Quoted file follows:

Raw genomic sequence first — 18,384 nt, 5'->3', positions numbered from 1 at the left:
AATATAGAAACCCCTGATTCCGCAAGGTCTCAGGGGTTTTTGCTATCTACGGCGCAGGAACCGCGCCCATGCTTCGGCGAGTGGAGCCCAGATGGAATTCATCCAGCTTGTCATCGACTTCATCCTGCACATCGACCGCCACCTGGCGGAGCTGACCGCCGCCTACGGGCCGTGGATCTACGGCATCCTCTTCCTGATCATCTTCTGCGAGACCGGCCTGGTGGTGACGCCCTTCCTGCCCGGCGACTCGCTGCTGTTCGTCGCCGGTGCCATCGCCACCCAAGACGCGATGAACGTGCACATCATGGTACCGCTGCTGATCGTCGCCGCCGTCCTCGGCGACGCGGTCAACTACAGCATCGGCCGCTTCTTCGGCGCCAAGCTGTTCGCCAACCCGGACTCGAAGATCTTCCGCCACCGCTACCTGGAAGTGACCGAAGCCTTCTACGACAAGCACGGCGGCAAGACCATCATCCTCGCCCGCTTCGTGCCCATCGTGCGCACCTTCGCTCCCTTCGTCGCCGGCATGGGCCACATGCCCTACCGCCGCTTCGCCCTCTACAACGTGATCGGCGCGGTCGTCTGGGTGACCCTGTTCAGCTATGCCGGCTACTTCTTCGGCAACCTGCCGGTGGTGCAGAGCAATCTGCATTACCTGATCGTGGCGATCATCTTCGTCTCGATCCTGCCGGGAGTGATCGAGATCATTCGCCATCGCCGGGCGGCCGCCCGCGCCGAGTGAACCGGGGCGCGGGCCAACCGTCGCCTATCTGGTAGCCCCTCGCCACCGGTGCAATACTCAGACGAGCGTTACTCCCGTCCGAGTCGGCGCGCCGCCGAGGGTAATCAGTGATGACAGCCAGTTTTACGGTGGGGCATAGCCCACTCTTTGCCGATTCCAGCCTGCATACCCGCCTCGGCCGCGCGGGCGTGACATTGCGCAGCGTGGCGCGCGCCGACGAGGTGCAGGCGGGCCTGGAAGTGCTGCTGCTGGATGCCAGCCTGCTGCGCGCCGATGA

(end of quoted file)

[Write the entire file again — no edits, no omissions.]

Raw genomic sequence first — 18,384 nt, 5'->3', positions numbered from 1 at the left:
AATATAGAAACCCCTGATTCCGCAAGGTCTCAGGGGTTTTTGCTATCTACGGCGCAGGAACCGCGCCCATGCTTCGGCGAGTGGAGCCCAGATGGAATTCATCCAGCTTGTCATCGACTTCATCCTGCACATCGACCGCCACCTGGCGGAGCTGACCGCCGCCTACGGGCCGTGGATCTACGGCATCCTCTTCCTGATCATCTTCTGCGAGACCGGCCTGGTGGTGACGCCCTTCCTGCCCGGCGACTCGCTGCTGTTCGTCGCCGGTGCCATCGCCACCCAAGACGCGATGAACGTGCACATCATGGTACCGCTGCTGATCGTCGCCGCCGTCCTCGGCGACGCGGTCAACTACAGCATCGGCCGCTTCTTCGGCGCCAAGCTGTTCGCCAACCCGGACTCGAAGATCTTCCGCCACCGCTACCTGGAAGTGACCGAAGCCTTCTACGACAAGCACGGCGGCAAGACCATCATCCTCGCCCGCTTCGTGCCCATCGTGCGCACCTTCGCTCCCTTCGTCGCCGGCATGGGCCACATGCCCTACCGCCGCTTCGCCCTCTACAACGTGATCGGCGCGGTCGTCTGGGTGACCCTGTTCAGCTATGCCGGCTACTTCTTCGGCAACCTGCCGGTGGTGCAGAGCAATCTGCATTACCTGATCGTGGCGATCATCTTCGTCTCGATCCTGCCGGGAGTGATCGAGATCATTCGCCATCGCCGGGCGGCCGCCCGCGCCGAGTGAACCGGGGCGCGGGCCAACCGTCGCCTATCTGGTAGCCCCTCGCCACCGGTGCAATACTCAGACGAGCGTTACTCCCGTCCGAGTCGGCGCGCCGCCGAGGGTAATCAGTGATGACAGCCAGTTTTACGGTGGGGCATAGCCCACTCTTTGCCGATTCCAGCCTGCATACCCGCCTCGGCCGCGCGGGCGTGACATTGCGCAGCGTGGCGCGCGCCGACGAGGTGCAGGCGGGCCTGGAAGTGCTGCTGCTGGATGCCAGCCTGCTGCGCGCCGATGA